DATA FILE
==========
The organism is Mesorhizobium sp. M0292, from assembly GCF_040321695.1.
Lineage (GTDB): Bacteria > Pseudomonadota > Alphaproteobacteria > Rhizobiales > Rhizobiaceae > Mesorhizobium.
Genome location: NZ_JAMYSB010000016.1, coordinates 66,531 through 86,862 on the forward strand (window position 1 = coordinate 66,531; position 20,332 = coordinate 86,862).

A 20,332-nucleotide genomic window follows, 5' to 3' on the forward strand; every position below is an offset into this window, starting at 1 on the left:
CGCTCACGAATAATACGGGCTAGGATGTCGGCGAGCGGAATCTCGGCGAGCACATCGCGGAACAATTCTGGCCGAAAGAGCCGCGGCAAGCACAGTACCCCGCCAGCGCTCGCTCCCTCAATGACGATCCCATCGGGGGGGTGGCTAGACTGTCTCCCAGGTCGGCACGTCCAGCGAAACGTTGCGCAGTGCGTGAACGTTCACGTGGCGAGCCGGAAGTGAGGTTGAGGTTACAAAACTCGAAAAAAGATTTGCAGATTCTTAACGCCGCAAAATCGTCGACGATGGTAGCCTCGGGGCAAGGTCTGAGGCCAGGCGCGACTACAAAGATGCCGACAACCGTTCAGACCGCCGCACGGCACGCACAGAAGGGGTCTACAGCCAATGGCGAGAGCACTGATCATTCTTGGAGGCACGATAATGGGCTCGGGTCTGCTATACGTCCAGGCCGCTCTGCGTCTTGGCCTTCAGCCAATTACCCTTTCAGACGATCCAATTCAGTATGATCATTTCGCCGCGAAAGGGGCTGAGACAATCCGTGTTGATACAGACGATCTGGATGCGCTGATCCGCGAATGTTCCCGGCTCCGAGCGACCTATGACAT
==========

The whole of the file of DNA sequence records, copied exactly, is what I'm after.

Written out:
The organism is Mesorhizobium sp. M0292, from assembly GCF_040321695.1.
Lineage (GTDB): Bacteria > Pseudomonadota > Alphaproteobacteria > Rhizobiales > Rhizobiaceae > Mesorhizobium.
Genome location: NZ_JAMYSB010000016.1, coordinates 66,531 through 86,862 on the forward strand (window position 1 = coordinate 66,531; position 20,332 = coordinate 86,862).

A 20,332-nucleotide genomic window follows, 5' to 3' on the forward strand; every position below is an offset into this window, starting at 1 on the left:
CGCTCACGAATAATACGGGCTAGGATGTCGGCGAGCGGAATCTCGGCGAGCACATCGCGGAACAATTCTGGCCGAAAGAGCCGCGGCAAGCACAGTACCCCGCCAGCGCTCGCTCCCTCAATGACGATCCCATCGGGGGGGTGGCTAGACTGTCTCCCAGGTCGGCACGTCCAGCGAAACGTTGCGCAGTGCGTGAACGTTCACGTGGCGAGCCGGAAGTGAGGTTGAGGTTACAAAACTCGAAAAAAGATTTGCAGATTCTTAACGCCGCAAAATCGTCGACGATGGTAGCCTCGGGGCAAGGTCTGAGGCCAGGCGCGACTACAAAGATGCCGACAACCGTTCAGACCGCCGCACGGCACGCACAGAAGGGGTCTACAGCCAATGGCGAGAGCACTGATCATTCTTGGAGGCACGATAATGGGCTCGGGTCTGCTATACGTCCAGGCCGCTCTGCGTCTTGGCCTTCAGCCAATTACCCTTTCAGACGATCCAATTCAGTATGATCATTTCGCCGCGAAAGGGGCTGAGACAATCCGTGTTGATACAGACGATCTGGATGCGCTGATCCGCGAATGTTCCCGGCTCCGAGCGACCTATGACAT